Ishan Khosla Design was recently a part of an exhibition called 20 Under 35, organized by Design X Design and held at Alliance Française de Delhi. This exhibition showcased the work of Delhi based designers to facilitate a reading of the emerging trends across various design based creative industries in the city.
Our installation was based on the “kaavad” or traditional shrine which opens like a book. The exhibition was meant to be an open-book of our studio, our interests, concerns, projects and future vision.
Our installation was based on an open book or kaavad
Some of the topics we discussed in the installation were – the issue of the dying crafts of India and how cheap Chinese goods were flooding our markets and the ubiquity of “Fake Graphics” and how other graphic designers are helping companies produce replicated products which are geared to fool the consumer (see image below). We also showcased some of our projects where we worked with crafts people to create an “Indian Graphic Language” which merges craft and graphics.
Fake Graphics (left); “Un-branding” Design (right)
Our exhibition was designed around the journey of the studio so far and how we imagine its growth in the future. The introduction from the exhibition:
I recently found a sketchbook filled with logos I designed when was I eight. Maybe, I was always meant to be a designer; I just took a long time to figure that out. When I was 22, I lost most of my vision, which was thankfully restored by brain surgery. This traumatic experience became the catalyst for my deep interest in design. My first real experience with graphic design was an expression of my emotions post the trauma.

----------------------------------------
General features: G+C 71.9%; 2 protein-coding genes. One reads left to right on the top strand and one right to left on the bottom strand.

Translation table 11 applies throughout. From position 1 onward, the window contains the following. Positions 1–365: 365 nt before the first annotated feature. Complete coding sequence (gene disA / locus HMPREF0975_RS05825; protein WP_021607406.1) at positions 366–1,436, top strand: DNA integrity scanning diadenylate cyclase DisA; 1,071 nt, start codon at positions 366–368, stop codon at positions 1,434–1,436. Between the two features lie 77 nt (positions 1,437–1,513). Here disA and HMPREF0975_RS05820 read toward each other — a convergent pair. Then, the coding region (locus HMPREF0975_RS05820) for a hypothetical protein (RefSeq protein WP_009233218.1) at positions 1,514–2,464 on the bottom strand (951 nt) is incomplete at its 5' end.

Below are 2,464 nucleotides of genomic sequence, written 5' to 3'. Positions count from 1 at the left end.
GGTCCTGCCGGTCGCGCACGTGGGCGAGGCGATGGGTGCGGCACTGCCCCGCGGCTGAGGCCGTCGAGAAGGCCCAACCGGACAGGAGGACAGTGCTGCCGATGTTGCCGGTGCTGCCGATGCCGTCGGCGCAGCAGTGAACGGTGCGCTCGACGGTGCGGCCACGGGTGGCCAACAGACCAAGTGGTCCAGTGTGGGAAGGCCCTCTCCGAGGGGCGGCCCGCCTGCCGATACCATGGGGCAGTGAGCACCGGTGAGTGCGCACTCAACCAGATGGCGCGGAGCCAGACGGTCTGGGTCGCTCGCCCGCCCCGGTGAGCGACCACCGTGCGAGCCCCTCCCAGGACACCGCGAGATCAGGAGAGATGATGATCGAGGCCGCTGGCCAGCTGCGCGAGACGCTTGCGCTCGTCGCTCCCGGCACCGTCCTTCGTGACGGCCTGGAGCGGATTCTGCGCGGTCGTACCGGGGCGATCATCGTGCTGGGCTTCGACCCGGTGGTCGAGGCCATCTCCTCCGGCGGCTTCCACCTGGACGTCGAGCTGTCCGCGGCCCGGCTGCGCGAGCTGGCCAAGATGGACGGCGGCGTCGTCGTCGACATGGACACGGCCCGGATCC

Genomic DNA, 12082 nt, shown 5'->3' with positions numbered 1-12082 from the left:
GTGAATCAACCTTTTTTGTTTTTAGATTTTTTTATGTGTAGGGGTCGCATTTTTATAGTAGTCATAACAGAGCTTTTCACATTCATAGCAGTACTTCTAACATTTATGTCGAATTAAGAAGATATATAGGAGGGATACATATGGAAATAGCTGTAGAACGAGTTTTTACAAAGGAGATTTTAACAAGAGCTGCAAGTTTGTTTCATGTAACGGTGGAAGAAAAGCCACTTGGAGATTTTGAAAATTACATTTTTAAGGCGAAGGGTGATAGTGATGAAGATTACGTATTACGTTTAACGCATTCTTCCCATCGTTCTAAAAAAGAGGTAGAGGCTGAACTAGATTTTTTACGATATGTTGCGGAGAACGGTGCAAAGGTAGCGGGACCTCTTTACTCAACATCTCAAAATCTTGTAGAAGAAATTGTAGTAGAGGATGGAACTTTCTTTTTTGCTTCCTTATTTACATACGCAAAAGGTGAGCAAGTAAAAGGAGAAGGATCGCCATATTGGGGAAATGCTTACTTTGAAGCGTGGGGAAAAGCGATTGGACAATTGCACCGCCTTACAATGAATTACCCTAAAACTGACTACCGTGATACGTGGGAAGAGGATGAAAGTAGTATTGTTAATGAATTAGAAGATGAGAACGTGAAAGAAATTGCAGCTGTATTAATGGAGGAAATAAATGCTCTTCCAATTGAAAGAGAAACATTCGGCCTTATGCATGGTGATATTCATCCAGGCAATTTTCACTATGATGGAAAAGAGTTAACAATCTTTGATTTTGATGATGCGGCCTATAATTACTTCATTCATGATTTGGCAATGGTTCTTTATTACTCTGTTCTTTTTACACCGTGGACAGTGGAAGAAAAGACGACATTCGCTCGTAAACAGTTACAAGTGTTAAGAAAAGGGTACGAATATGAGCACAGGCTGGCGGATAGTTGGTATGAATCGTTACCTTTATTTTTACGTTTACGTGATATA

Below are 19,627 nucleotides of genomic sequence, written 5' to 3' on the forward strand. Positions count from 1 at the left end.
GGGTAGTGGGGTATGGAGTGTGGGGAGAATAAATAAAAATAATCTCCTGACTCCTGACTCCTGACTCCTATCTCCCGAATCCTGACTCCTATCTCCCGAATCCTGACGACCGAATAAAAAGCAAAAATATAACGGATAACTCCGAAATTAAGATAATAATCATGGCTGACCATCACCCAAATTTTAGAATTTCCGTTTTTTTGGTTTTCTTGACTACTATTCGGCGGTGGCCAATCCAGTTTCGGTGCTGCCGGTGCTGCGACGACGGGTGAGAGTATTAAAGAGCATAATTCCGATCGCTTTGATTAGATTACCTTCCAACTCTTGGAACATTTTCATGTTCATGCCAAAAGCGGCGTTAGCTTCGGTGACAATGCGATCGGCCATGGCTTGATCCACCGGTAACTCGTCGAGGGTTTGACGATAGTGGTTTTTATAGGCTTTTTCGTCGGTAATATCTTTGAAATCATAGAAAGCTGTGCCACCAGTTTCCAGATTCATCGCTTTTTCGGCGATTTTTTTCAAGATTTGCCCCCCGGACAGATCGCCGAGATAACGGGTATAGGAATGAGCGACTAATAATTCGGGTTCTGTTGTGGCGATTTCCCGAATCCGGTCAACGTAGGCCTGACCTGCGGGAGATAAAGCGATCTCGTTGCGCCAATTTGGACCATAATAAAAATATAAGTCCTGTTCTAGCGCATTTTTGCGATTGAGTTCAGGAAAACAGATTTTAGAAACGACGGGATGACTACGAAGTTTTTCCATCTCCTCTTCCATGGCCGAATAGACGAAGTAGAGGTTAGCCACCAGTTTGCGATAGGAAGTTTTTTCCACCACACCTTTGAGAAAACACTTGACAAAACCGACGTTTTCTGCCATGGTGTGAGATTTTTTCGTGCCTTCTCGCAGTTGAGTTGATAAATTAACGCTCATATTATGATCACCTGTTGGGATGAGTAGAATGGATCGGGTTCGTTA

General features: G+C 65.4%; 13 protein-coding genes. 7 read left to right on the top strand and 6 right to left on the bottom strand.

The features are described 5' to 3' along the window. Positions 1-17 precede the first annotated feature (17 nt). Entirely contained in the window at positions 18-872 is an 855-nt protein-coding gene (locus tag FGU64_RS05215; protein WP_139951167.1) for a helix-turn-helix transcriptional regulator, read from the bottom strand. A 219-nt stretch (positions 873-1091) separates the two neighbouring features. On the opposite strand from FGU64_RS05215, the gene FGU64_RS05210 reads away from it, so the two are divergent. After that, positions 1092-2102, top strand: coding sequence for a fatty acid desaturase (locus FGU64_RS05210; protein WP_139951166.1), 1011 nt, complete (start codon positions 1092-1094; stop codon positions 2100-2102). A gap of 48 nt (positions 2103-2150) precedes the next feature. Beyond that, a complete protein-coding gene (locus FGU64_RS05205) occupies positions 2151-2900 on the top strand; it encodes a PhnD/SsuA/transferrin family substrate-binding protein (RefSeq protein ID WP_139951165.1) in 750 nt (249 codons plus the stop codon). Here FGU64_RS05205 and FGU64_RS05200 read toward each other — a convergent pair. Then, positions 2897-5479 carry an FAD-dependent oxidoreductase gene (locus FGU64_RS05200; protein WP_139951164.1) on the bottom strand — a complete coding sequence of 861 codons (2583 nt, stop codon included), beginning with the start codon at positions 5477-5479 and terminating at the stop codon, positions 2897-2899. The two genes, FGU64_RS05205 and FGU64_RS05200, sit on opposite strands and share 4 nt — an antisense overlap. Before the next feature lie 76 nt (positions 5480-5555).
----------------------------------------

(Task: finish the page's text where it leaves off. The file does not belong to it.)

After living in the US for twelve years, I returned to India in 2008 to start Ishan Khosla Design. On my return, my eyes opened up to the unique and rich craft culture of the country. I had an urge to rediscover India — its rich artistic heritage, as well as the eccentric side of daily life, which is seen in vernacular graphics and products. I find the ordinary, the discarded and the unusual exciting and inspiring. I try to bring this craziness and lateral thinking into our design practice. This makes our work look “non-commercial”, unexpected and yet highly professional. We design brand identities, websites, books and their covers. Our work has been featured in Taschen’s Asian Graphics Now, Rockport’s Logo Lounge 6 and Shapes & Symbols as well as in Graphis, Plazm and :Output Awards. I was one of six Indian designers to be invited by the Dutch Government to help foster collaboration in design. I was a finalist of British Council’s Young Creative Entrepreneur Awards 2010.
My continued interest in creating distinct, personal and hand-done work for my clients integrates with the idea of working with professionals from other artistic disciplines. For many of our newer works, we have worked with hoarding painters, mehndi artists, Kaavad craftsmen and qatibs to create work that is conceptual and fresh.
In the future, I see myself working even more closely with various craftspeople to develop my version of the Indian Graphic Language. This exhibit highlights the process, work and future directions of the company. It is a snapshot of our personal interests, collections and the inspirations for our team.
Detail of the Mela identity and Type Collection
Detail of the Ela Identity and sketches (left); Experimental videos
What got me started in collecting these objects was the fact that they all say the same thing but by the variation in typeface and color, they are “branded” differently. As a metaphor they are quite compelling for any graphic designer. One gets to also see versions which are more literal with images on them or on the other hand, just the strong red on white. There’s also an element of humor and people have transformed the messages of some of these signs, for instance, “We Paint”, “Aint Wet”.
As a Graphic Designer, I really Enjoyed this…
Thanks from slow
Thanks Peter. What did you like about it specifically?
Sir, how is it based on a ‘kaavad’ ?
I did not get it.It just looks like a cupboard without doors.
Yes the initial idea was to do a full fledged kaavad, but due to space constraints and the cost, we had to made it simpler.There was no funding for this show, it was all our own money and time, so a compromise was done.